Thursday, 8 October 2015

The Great British Bake Off, antidote to the bad news in a world dominated by superpower jostling

It’s great to come across the odd good news story out there, in amongst so much that’s bad.

Few are worse than the intensifying Russian intervention in Syria. What’s worst about it is that it reminds me of the behaviour of Germany in the run up to the First World War: Germany had emerged as a nation only rather late – it was proclaimed, ironically in France, only in 1871 – so it missed out on that precious time of empire building by so many other European powers.

Germany could have taken the intelligent decision that imperialism was inherently immoral (how on earth does one seriously justify a bunch of Brits, from a nation with terrible poverty, ill health and criminality in the nineteenth century, telling Indians how to live their lives?) and didn’t even benefit the imperial power that much (Britain remained racked by poverty, ill health and criminality when the Empire was at its height). Instead, it decided to get in on the act and carve out its own dominions, an ambition which led to increasingly intense clashes with France, Russia and Britain, and then the great 1914-1918 bloodbath.

So it’s worrying to see history repeating itself. The US under Dubya, enthusiastically supported by Tony Blair as British Prime Minister, went blundering into Iraq without international endorsement or legal basis, with results from which we’re still suffering twelve years on.

The worst aspect of that is that it established a precedent for ignoring the UN or norms of international legality, and simply using brute force, because one can.

Russia, reprising the role of Germany 140 years ago, instead of deciding that this kind of behaviour is reprehensible, leads to highly undesirable unplanned consequences, and ought to be avoided, has decided that anything the US can do, it can do too. So it’s blundering into Syria, making a painful situation far worse.

Why, if the latest reports are to be believed, it’s even rivalling the US in its capacity to create collateral damage, or even collateral mayhem: it seems four of its missiles may have hit Iran instead of Syria. I suppose one or two thousand kilometres of inaccuracy are to be expected in what specialists like to refer to as the “fog of war.”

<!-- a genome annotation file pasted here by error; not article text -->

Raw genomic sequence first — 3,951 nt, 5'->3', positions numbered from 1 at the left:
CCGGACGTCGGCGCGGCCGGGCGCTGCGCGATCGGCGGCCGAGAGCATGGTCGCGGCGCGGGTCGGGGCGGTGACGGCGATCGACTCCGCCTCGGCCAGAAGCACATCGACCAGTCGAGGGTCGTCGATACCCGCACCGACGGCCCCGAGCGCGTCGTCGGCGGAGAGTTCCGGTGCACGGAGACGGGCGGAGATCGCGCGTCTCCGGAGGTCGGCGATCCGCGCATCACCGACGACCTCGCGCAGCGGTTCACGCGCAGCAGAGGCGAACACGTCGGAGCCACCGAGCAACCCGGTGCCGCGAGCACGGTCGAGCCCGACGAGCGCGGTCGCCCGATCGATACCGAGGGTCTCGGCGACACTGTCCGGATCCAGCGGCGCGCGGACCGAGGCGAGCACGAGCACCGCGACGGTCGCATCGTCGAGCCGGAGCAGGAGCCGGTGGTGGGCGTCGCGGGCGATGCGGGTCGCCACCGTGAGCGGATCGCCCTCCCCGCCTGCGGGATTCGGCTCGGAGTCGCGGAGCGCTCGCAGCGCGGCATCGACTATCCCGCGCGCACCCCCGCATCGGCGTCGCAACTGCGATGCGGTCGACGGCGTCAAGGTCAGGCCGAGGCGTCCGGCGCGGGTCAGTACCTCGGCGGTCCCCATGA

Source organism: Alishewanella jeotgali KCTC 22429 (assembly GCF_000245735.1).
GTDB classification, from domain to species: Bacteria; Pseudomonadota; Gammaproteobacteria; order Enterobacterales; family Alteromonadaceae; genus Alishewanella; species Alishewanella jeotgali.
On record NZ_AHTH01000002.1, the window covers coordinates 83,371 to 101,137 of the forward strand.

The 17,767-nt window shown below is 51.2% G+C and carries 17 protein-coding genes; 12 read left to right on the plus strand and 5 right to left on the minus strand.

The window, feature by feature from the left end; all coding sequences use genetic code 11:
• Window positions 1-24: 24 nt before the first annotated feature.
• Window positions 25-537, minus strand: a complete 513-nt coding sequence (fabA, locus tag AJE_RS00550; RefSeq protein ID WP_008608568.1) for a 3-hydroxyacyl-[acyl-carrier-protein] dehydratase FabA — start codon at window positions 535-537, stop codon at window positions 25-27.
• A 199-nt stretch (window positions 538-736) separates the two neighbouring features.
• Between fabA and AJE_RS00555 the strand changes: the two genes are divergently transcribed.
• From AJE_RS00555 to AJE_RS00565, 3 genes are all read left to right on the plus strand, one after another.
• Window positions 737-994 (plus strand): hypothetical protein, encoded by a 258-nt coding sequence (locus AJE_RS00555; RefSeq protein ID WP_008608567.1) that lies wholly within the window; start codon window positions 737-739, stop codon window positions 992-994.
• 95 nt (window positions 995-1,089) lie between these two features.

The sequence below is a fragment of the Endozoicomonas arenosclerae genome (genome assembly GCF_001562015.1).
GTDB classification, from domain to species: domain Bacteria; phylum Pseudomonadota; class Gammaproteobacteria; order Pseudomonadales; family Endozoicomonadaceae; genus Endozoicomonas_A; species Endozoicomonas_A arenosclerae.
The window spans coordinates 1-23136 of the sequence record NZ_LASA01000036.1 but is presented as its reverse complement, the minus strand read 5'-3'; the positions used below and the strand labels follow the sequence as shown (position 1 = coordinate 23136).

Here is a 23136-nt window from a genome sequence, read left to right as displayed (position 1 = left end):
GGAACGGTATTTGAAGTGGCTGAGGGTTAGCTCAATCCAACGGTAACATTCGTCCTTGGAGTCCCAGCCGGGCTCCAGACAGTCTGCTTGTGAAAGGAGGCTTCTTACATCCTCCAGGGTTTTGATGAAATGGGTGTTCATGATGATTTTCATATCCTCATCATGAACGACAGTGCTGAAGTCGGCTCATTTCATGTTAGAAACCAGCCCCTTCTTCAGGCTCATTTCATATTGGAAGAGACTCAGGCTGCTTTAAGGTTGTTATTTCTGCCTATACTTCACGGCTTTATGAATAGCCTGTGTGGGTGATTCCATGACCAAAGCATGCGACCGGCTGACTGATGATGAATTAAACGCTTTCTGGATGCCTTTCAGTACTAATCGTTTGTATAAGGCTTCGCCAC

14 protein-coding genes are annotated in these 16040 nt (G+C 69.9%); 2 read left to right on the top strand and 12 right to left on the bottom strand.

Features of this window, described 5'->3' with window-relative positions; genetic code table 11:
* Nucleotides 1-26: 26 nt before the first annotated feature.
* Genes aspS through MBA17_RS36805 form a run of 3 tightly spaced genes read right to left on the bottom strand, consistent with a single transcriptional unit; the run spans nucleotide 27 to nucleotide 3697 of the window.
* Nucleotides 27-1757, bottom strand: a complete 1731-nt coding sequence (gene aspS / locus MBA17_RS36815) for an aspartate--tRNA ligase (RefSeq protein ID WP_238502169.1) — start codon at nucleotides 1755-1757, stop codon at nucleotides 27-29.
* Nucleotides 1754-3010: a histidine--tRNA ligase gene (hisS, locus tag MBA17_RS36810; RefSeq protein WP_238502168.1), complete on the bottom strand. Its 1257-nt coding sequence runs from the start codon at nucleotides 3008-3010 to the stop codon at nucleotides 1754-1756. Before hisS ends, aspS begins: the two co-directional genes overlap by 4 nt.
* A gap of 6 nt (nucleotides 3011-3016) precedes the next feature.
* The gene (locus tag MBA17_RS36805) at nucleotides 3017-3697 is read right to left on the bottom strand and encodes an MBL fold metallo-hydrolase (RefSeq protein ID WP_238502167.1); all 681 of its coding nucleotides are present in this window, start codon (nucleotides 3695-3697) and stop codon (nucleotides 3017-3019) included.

Anyway, it’s in this context that I was delighted to find out about the winner of this year’s Great British Bake Off competition.

Now this is a pretty great programme. I watched it one year, though I gave up afterwards and watched neither of the last two competitions: I find the experience too stressful. It’s like watching England play rugby: it’s occasionally satisfying but often deeply depressing. In fact, in many ways the Bake Off is worse. At least on the rugby field, I know who to support and, therefore, by the simplest possible process of elimination, who to oppose. With the Bake Off, I sympathise with absolutely everyone, and want each of them to win, which means I’m distraught over the weekly elimination of a contestant, and inevitably disappointed over the final result by the failure of all the others who didn’t make it.

Nadiya Jamir Hussain, on her way to Bake Off victory
Still, I have to say that I take great pleasure over this year’s winner. She’s Nadiya Jamir Hussain, and she competed in a hijab.

We’re a long way from true assimilation in this country, and assimilation is never really reliable anyway (the Jews thought they’d achieved a high degree of assimilation in Germany in the nineteenth century, and look where that got them in the twentieth). Still, it’s good to see that a British woman can be celebrated by a British institution – the BBC had the year’s highest ratings for any programme, on any channel this year, for the final of the competition – even though she’s a Muslim.

At least there’s some progress, then.

Of course, we then have to return to all the everyday problems of racism in Britain – only today there’s been a new outcry over the poor level of dementia care offered to patients of Afro-Caribbean ancestry – but, hey, at least we can take a brief timeout to enjoy one positive event.

Postscript It was amusing to see the Guardian report that the Daily Mail failed to give front page coverage to the Bake Off result this year, as it had in the past. 

At least the paper that supported the Nazis in the 1930s has retained some consistency with its roots.

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